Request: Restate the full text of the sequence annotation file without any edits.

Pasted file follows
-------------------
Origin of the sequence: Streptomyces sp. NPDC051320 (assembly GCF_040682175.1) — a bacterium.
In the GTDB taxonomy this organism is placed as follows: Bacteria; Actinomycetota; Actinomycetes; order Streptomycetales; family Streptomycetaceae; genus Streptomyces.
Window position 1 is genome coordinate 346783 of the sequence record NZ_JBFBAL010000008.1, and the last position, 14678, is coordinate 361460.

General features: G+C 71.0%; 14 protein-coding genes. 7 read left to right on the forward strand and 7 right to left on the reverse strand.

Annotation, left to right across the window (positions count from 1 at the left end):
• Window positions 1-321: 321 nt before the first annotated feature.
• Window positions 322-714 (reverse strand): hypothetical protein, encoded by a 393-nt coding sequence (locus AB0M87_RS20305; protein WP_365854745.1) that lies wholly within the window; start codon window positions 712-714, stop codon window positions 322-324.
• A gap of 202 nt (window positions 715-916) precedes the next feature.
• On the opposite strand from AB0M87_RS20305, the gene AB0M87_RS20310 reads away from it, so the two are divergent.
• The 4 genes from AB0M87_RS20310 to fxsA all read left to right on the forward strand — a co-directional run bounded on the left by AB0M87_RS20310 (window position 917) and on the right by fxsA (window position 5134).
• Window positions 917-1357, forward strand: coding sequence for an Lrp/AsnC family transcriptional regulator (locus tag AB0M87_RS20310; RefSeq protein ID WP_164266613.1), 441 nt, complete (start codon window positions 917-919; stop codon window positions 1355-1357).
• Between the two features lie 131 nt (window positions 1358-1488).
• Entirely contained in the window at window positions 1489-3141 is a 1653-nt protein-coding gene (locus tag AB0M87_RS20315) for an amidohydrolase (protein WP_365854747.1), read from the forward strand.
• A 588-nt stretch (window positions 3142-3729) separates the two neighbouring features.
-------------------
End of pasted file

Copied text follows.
Origin of the sequence: Streptomyces sp. NPDC051320 (assembly GCF_040682175.1) — a bacterium.
In the GTDB taxonomy this organism is placed as follows: Bacteria; Actinomycetota; Actinomycetes; order Streptomycetales; family Streptomycetaceae; genus Streptomyces.
Window position 1 is genome coordinate 346783 of the sequence record NZ_JBFBAL010000008.1, and the last position, 14678, is coordinate 361460.

General features: G+C 71.0%; 14 protein-coding genes. 7 read left to right on the forward strand and 7 right to left on the reverse strand.

Annotation, left to right across the window (positions count from 1 at the left end):
• Window positions 1-321: 321 nt before the first annotated feature.
• Window positions 322-714 (reverse strand): hypothetical protein, encoded by a 393-nt coding sequence (locus AB0M87_RS20305; protein WP_365854745.1) that lies wholly within the window; start codon window positions 712-714, stop codon window positions 322-324.
• A gap of 202 nt (window positions 715-916) precedes the next feature.
• On the opposite strand from AB0M87_RS20305, the gene AB0M87_RS20310 reads away from it, so the two are divergent.
• The 4 genes from AB0M87_RS20310 to fxsA all read left to right on the forward strand — a co-directional run bounded on the left by AB0M87_RS20310 (window position 917) and on the right by fxsA (window position 5134).
• Window positions 917-1357, forward strand: coding sequence for an Lrp/AsnC family transcriptional regulator (locus tag AB0M87_RS20310; RefSeq protein ID WP_164266613.1), 441 nt, complete (start codon window positions 917-919; stop codon window positions 1355-1357).
• Between the two features lie 131 nt (window positions 1358-1488).
• Entirely contained in the window at window positions 1489-3141 is a 1653-nt protein-coding gene (locus tag AB0M87_RS20315) for an amidohydrolase (protein WP_365854747.1), read from the forward strand.
• A 588-nt stretch (window positions 3142-3729) separates the two neighbouring features.